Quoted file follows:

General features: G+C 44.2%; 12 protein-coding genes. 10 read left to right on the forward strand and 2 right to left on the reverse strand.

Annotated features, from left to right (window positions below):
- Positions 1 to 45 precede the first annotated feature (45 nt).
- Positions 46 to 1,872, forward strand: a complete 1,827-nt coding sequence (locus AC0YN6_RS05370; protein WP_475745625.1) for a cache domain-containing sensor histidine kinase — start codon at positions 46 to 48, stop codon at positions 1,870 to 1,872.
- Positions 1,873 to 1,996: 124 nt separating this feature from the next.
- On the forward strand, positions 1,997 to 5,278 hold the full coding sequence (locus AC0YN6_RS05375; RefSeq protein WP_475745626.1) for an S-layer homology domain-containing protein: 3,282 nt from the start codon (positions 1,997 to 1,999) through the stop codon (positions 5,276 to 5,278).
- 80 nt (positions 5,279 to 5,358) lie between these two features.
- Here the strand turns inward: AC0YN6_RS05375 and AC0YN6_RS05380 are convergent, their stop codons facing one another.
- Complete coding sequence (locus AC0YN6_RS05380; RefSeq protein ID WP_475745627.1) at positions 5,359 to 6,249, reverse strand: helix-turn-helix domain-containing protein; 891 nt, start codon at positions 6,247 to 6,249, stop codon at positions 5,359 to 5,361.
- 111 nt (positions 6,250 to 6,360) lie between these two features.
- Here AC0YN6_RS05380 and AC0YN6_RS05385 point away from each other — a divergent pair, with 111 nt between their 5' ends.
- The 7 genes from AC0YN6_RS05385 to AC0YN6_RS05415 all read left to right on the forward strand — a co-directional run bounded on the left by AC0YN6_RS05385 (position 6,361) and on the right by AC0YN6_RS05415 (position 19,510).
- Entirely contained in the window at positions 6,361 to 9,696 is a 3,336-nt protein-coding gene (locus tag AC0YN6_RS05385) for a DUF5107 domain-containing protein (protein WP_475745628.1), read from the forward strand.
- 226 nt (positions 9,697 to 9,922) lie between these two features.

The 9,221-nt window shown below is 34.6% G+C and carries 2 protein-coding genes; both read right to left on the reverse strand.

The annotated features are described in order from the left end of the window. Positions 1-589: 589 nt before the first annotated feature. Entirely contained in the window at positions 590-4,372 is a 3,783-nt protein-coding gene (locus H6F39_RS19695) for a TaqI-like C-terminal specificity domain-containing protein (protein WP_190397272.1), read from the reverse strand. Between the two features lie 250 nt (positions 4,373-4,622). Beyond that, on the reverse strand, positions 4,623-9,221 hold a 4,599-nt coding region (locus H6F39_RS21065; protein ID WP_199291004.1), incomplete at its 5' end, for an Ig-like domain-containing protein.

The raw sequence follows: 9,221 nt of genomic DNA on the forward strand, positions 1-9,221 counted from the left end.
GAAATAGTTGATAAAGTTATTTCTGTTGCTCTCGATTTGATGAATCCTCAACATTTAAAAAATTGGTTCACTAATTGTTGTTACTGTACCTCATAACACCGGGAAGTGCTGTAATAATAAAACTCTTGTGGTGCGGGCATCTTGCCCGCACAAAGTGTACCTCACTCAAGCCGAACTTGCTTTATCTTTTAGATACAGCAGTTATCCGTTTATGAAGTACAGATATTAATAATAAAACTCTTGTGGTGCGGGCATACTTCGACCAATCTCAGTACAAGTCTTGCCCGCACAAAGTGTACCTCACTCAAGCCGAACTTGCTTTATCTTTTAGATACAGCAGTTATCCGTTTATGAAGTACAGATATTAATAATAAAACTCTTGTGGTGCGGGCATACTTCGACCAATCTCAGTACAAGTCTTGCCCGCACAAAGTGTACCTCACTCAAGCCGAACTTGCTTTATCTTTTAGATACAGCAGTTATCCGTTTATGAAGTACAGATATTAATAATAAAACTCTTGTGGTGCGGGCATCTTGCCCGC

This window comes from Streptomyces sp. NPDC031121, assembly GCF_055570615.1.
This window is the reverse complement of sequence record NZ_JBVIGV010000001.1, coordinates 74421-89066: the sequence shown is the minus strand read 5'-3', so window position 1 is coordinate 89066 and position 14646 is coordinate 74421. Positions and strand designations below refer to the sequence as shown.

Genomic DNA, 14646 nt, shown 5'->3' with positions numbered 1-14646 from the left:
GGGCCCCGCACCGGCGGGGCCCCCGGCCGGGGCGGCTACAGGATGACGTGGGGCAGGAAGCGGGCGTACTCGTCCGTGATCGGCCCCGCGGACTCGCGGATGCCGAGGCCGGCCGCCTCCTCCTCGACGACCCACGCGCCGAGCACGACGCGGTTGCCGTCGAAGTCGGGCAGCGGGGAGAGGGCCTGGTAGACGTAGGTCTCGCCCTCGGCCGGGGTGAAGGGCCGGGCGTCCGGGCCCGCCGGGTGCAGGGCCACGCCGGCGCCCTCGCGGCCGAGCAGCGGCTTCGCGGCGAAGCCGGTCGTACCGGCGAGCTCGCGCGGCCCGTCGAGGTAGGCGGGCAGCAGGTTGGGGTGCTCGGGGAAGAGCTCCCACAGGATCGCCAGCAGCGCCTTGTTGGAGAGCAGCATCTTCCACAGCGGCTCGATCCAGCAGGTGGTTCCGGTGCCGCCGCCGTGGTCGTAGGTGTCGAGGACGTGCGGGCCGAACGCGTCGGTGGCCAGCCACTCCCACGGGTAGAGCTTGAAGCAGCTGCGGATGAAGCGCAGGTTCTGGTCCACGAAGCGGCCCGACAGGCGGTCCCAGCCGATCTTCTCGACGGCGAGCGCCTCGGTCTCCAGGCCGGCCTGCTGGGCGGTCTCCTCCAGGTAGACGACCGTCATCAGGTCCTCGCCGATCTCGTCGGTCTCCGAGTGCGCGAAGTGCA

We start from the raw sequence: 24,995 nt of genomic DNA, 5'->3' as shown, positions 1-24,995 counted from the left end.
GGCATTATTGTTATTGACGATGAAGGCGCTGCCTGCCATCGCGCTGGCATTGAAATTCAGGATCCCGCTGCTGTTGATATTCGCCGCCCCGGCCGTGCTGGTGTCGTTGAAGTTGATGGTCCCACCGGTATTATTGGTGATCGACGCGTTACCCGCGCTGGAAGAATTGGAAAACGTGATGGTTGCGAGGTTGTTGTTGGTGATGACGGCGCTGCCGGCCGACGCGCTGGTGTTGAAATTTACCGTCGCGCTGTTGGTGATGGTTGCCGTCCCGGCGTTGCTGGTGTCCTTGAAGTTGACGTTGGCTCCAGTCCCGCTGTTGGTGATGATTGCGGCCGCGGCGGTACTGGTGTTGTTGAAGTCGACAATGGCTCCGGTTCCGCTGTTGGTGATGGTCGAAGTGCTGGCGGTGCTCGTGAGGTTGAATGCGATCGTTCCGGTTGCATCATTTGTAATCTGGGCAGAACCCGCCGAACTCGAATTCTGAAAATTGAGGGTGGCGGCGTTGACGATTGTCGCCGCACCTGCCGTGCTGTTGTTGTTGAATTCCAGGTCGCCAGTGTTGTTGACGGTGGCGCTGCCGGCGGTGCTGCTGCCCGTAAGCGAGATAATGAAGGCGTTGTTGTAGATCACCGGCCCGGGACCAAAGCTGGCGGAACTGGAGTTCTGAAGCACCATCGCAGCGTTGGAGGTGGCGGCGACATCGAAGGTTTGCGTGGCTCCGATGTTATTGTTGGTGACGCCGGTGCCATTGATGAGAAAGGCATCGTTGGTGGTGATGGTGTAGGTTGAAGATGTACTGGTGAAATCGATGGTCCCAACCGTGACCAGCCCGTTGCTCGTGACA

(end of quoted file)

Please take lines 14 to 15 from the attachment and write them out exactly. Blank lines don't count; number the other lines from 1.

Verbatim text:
- 226 nt (positions 9,697 to 9,922) lie between these two features.

The 9,221-nt window shown below is 34.6% G+C and carries 2 protein-coding genes; both read right to left on the reverse strand.